Successful professionals get them all the time: plaintive emails from long-ago colleagues, or college friends — or even those friends’ adult children — seeking “an hour of your time” or a chance to “pick your brain” or an offer to “buy you a cup of coffee.”
Early in your career, it can be flattering that someone respects your opinion and your network enough to want to meet you. But that quickly grows old. When you start to receive dozens of requests per week — almost always for 30-60 minutes of private consultation — you would dramatically handicap your productivity if you tried to do them all.
Judging which requests to honor can be difficult, however. Of course you’d say yes if the person were a close friend. Similarly, it’s easy to dismiss the requests if you don’t know the person well, or at all. But there’s a large gray zone of casual contacts where you aren’t excited to accept, but would also feel bad declining. For those instances, here are five ways to say no, or at least a modified no, to a networking request.
Ask them for more information. Sometimes people will contact you because another person thought it would be a good idea — but they aren’t really sure why. This leads to rambling, aimless conversations that you should do everything possible to avoid. Unless they can articulate why they want to meet with you — specifically — then it’s best to say no. A good way to weed out the confused is to write back to their request by saying, “I’d love to see if I can be helpful. Can you tell me a bit more about what you’d like to discuss, and how I can be useful to you, in particular?” Even this extra step will derail a significant portion of requesters, who won’t write back at all. If they do, you can route them to the next step — referring them to other resources.
Share resources. Once you have a handle on what information the other person is interested in, you can provide more targeted help. Everyone will start out asking for a private call or meeting, but if you don’t know them well, they need to earn that right — and they can do so by showing that they’ve already consumed all the publicly available resources. If you’ve created content on that topic, such as blog posts, videos, books, or podcasts, you can send them a link to that material and say, “Your upcoming book sounds terrific. I’ve written quite a bit on the subject of how to launch your book successfully, and I think these articles will answer most of your questions. If you have further questions after checking them out, please feel free to write me back and I’m glad to help.” If they do write back with a targeted, specific question, great — it shows that they’re highly motivated and deserving of help. But the truth is, you’ll lose another 80% of inquirers after this step.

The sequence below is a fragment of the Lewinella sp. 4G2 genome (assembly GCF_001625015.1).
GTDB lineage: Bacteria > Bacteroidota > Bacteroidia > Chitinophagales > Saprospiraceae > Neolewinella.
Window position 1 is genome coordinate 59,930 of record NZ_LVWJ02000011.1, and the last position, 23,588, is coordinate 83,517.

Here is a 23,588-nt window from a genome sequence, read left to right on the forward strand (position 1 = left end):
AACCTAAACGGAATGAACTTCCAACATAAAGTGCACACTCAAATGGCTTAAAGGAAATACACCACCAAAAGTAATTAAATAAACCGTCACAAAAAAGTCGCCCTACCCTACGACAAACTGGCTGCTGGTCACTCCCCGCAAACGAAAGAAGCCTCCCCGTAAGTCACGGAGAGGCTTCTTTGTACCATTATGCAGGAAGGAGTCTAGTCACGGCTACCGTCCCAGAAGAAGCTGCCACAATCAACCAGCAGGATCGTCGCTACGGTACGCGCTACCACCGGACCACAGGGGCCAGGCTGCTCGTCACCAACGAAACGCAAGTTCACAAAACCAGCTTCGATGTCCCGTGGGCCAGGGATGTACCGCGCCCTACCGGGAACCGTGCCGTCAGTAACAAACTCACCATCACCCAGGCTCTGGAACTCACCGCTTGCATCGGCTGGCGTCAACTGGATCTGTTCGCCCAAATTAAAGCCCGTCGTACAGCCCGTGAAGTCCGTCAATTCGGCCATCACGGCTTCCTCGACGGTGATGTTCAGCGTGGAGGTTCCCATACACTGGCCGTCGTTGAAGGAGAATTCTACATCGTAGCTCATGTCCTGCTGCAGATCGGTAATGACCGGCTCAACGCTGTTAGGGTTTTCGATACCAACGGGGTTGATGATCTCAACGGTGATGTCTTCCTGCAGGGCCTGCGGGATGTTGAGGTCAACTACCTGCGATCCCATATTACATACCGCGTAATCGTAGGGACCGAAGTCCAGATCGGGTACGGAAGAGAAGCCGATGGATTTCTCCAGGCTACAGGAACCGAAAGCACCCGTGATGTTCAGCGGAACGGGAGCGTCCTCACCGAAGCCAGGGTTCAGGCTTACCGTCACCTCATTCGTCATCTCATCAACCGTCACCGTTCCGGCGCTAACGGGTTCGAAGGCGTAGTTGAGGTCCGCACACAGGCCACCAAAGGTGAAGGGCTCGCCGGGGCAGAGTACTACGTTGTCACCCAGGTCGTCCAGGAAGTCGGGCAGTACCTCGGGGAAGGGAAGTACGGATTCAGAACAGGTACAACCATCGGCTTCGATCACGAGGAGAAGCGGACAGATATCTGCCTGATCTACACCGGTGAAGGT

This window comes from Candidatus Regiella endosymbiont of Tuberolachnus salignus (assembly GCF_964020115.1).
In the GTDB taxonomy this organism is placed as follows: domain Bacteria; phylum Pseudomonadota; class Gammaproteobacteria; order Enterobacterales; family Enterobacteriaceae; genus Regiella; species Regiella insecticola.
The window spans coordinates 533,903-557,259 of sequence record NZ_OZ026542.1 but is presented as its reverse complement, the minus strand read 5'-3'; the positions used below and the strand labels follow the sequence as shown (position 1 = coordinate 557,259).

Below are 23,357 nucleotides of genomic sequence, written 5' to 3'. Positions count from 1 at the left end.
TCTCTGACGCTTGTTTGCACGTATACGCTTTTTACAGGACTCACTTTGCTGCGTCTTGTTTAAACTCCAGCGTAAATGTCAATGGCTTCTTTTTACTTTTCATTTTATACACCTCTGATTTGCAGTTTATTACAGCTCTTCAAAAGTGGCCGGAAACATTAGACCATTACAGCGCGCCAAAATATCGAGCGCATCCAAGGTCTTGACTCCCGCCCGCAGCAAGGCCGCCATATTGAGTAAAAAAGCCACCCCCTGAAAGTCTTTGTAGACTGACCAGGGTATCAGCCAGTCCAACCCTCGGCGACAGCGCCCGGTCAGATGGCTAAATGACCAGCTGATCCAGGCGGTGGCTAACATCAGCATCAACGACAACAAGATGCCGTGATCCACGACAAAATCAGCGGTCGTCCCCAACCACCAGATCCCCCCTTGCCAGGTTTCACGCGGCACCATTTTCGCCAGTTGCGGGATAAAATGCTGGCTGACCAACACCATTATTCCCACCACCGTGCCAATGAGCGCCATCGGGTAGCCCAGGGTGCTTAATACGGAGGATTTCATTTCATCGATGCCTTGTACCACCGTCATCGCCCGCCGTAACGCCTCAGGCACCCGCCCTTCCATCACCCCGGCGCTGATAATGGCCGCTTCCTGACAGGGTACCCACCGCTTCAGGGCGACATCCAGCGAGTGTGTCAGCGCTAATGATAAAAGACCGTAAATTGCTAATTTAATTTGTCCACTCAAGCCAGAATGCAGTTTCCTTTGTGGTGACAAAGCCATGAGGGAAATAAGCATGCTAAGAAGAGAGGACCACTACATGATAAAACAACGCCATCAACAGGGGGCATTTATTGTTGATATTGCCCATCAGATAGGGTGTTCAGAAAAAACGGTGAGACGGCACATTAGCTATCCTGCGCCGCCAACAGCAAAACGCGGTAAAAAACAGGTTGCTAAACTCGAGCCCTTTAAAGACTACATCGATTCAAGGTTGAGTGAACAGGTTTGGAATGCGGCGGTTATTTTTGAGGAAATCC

Invite them to a group gathering. If you’d genuinely like to meet the person but don’t have time for a one-on-one coffee, you could invite them to a group gathering. This is incredibly efficient, because you’re connecting with multiple people at one time (I regularly organize dinner gatherings of up to 10 people), and they get the benefit of making additional new connections, as well. If you’re not interested in organizing an event, you can accomplish the same thing by inviting people to join you at events you’re already planning to attend, such as a networking breakfast or industry mixer.
Defer your acceptance. Another way to protect your time is to defer the invitations you accept. For instance, I’ve received more than 50 requests for podcast interviews this year, but I’ve spent much of that time focused on writing my next book and launching an online course. I would write back and agree to appear on the podcast, but ask if we could delay it by several months; almost always, the host said yes. If you agree, you do have to honor your word and eventually do it. But corralling invitations into a time period where you have more flexibility can make the experience more enjoyable and beneficial for you.
Just say no. Sometimes, a request isn’t worth saying even a modified “no” to. You simply have to decline. That may be because you have minimal connections to the person, or they’ve proven themselves to be somewhat clueless or entitled with their request, or perhaps you’re simply too overwhelmed to say yes to anything. In that case, it’s best to respond quickly but firmly. “Thanks so much for your kind invitation to meet up,” you could say. “Unfortunately my schedule makes that impossible, so I’ll need to decline. I’m wishing you the best with your project.” They might be mad that you said no, but they won’t be able to fault you for your promptness or your manners in getting back to them.
The Internet era has made people far more accessible to one another — which is generally positive. But it’s also emboldened our most tangential LinkedIn connections to reach out and ask for phone calls and in-person meetings that could take up all of your available time, if you let them. Staying productive and effective these days means knowing when — and how — to say a gracious “no” to the myriad requests that come our way, so that we can focus on our own priorities.
A version of this was first posted on HBR.org